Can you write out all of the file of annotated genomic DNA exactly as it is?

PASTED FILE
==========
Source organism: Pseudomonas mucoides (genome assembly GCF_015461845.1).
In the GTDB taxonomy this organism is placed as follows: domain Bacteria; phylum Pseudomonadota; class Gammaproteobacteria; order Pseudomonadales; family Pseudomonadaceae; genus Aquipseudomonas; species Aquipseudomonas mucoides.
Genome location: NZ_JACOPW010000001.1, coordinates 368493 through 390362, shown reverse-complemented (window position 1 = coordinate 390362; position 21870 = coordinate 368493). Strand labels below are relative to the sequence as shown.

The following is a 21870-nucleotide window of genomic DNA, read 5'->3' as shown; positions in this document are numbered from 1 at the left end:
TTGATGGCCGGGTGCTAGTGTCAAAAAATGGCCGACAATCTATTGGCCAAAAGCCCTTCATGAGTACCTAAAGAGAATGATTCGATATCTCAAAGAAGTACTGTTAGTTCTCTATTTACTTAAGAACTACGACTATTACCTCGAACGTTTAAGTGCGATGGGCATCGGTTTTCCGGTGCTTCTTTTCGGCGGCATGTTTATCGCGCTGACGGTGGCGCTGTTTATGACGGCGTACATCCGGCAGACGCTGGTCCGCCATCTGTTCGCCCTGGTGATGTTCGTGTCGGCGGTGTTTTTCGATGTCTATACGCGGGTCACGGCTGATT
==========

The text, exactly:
Source organism: Pseudomonas mucoides (genome assembly GCF_015461845.1).
In the GTDB taxonomy this organism is placed as follows: domain Bacteria; phylum Pseudomonadota; class Gammaproteobacteria; order Pseudomonadales; family Pseudomonadaceae; genus Aquipseudomonas; species Aquipseudomonas mucoides.
Genome location: NZ_JACOPW010000001.1, coordinates 368493 through 390362, shown reverse-complemented (window position 1 = coordinate 390362; position 21870 = coordinate 368493). Strand labels below are relative to the sequence as shown.

The following is a 21870-nucleotide window of genomic DNA, read 5'->3' as shown; positions in this document are numbered from 1 at the left end:
TTGATGGCCGGGTGCTAGTGTCAAAAAATGGCCGACAATCTATTGGCCAAAAGCCCTTCATGAGTACCTAAAGAGAATGATTCGATATCTCAAAGAAGTACTGTTAGTTCTCTATTTACTTAAGAACTACGACTATTACCTCGAACGTTTAAGTGCGATGGGCATCGGTTTTCCGGTGCTTCTTTTCGGCGGCATGTTTATCGCGCTGACGGTGGCGCTGTTTATGACGGCGTACATCCGGCAGACGCTGGTCCGCCATCTGTTCGCCCTGGTGATGTTCGTGTCGGCGGTGTTTTTCGATGTCTATACGCGGGTCACGGCTGATT